A Fed Up White Middle Class Man!

Since Wednesday morning November 9, 2016 at 1:30 a.m. when Hillary Clinton conceded the election to Donald Trump, the number one news story has been – HOW DID IT HAPPEN?   Personally, I thought both party nominees were too morally corrupt and flawed to be President of the United States, so I did not support either of them.   It was not until I was actually standing in the voting booth that I made up my mind to cast my vote for Donald Trump.   I did not vote for him as necessarily best for the country or because I was against Hillary Clinton.  I voted for him because I was fed up with the entitlement attitudes of so many Americans, I was fed up with both Democrat and Republican politics as usual, and I was fed up with a society where it has become politically incorrect to be a white middle class man.  I voted for Donald Trump because he represented my best chance to be heard.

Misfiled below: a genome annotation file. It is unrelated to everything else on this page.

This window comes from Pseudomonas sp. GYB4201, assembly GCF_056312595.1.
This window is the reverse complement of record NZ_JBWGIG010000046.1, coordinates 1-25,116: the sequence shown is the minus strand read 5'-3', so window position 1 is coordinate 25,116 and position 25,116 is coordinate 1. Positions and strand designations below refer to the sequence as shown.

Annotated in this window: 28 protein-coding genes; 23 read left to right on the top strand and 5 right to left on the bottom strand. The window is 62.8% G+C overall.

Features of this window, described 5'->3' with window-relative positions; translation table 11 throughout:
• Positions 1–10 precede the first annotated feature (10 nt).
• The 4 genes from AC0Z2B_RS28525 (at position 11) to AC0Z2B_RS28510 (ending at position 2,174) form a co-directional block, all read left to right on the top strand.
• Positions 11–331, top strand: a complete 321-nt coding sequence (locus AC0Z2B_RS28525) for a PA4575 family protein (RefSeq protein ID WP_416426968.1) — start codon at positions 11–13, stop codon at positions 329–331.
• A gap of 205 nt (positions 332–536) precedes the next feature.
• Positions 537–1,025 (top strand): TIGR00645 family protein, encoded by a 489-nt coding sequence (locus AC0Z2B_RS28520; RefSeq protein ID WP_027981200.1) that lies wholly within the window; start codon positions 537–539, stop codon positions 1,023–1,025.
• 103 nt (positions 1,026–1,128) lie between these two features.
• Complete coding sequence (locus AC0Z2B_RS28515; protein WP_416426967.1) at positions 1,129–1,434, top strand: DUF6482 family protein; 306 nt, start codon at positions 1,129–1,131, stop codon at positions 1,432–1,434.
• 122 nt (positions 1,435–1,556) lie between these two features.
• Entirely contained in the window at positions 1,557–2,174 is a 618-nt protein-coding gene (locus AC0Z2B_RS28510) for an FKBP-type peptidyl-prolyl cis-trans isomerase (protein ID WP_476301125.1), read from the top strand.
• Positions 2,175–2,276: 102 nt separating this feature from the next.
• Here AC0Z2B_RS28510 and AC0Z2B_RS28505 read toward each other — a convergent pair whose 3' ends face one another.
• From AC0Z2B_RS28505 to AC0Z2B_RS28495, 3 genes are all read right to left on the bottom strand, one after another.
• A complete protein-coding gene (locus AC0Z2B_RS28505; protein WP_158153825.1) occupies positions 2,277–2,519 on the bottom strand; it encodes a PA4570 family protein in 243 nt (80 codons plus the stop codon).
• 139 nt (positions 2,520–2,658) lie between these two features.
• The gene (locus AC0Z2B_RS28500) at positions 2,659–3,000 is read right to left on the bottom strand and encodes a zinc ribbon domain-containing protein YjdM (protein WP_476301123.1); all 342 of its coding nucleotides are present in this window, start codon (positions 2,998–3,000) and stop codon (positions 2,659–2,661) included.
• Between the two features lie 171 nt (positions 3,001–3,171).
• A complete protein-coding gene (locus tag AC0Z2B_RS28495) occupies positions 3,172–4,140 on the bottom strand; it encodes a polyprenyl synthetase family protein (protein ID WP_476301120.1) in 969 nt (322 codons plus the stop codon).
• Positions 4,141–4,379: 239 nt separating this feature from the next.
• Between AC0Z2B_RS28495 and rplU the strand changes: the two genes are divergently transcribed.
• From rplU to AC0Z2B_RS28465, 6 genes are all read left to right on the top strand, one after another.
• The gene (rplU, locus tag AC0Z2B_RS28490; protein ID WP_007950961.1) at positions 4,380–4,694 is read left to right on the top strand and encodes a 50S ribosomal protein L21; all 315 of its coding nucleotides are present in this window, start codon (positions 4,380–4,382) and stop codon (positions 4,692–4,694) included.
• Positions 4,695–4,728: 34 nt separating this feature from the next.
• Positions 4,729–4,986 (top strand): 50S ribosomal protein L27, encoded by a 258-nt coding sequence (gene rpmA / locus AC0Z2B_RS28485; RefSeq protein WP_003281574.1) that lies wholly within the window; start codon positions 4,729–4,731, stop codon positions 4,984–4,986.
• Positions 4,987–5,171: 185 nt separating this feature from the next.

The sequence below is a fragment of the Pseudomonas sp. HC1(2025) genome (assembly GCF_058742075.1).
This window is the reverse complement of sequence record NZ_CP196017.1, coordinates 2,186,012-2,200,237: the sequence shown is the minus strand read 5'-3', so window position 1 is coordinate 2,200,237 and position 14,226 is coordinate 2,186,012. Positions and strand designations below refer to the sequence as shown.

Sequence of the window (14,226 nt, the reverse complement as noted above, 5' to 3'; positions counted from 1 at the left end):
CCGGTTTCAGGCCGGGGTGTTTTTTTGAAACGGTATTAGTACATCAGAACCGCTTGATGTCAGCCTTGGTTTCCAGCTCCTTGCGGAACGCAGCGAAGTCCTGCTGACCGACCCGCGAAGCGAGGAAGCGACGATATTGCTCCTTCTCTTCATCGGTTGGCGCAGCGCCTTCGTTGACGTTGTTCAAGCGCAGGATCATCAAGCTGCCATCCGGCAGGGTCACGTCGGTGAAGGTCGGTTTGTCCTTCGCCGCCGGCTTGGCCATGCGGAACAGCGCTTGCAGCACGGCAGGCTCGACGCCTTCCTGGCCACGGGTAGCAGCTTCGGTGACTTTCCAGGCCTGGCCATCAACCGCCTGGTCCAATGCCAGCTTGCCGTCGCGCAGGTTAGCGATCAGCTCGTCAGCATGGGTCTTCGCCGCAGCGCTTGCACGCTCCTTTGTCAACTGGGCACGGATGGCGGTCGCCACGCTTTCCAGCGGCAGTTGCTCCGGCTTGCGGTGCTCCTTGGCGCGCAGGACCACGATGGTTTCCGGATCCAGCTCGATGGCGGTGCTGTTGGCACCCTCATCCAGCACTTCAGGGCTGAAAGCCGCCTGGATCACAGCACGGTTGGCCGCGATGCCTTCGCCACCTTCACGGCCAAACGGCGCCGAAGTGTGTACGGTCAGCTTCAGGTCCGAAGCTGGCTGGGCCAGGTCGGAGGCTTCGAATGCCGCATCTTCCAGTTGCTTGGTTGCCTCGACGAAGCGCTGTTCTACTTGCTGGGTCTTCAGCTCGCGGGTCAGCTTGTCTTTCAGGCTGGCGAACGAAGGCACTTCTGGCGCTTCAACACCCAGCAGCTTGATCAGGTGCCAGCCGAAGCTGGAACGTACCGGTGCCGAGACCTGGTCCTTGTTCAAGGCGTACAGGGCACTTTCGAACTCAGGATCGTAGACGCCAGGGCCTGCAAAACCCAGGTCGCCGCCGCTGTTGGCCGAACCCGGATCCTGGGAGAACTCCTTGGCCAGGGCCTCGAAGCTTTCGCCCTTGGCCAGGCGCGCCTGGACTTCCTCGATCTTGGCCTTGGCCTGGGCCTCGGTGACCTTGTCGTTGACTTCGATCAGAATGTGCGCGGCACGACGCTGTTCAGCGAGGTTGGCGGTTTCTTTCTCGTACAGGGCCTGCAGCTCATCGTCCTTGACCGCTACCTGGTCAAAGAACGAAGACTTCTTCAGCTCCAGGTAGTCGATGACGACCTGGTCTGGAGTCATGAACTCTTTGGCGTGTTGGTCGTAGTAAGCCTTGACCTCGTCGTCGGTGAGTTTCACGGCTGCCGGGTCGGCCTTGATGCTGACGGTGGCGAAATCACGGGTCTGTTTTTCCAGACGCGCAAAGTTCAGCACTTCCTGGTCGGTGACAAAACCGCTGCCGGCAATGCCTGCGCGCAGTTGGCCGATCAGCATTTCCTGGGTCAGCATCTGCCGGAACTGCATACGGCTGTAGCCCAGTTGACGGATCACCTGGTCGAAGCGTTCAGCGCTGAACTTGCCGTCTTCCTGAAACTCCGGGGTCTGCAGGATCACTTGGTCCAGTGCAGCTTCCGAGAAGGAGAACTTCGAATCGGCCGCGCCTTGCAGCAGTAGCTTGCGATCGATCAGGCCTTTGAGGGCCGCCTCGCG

I believe in diversity.  I believe it is a strength of our nation, and we should do all that is possible to protect and embrace the diversity of all people and their communities.  However, as a white middle class man standing in that voting booth, it suddenly occurred to me I am no longer considered a part of that diversity.  As long as I remain a part of the silent majority, I am tolerated.  Unlike other groups who speak their mind or criminally commit vandalism and violence in the streets when they have a grievance of discontent, as a white middle class man, I would be labeled a racist or bigot if I conducted myself in the same manner.  If Americans truly believe in embracing the diversity all people, why is there such a double standard, and since there is, why shouldn’t I, as a white middle class man, be fed up?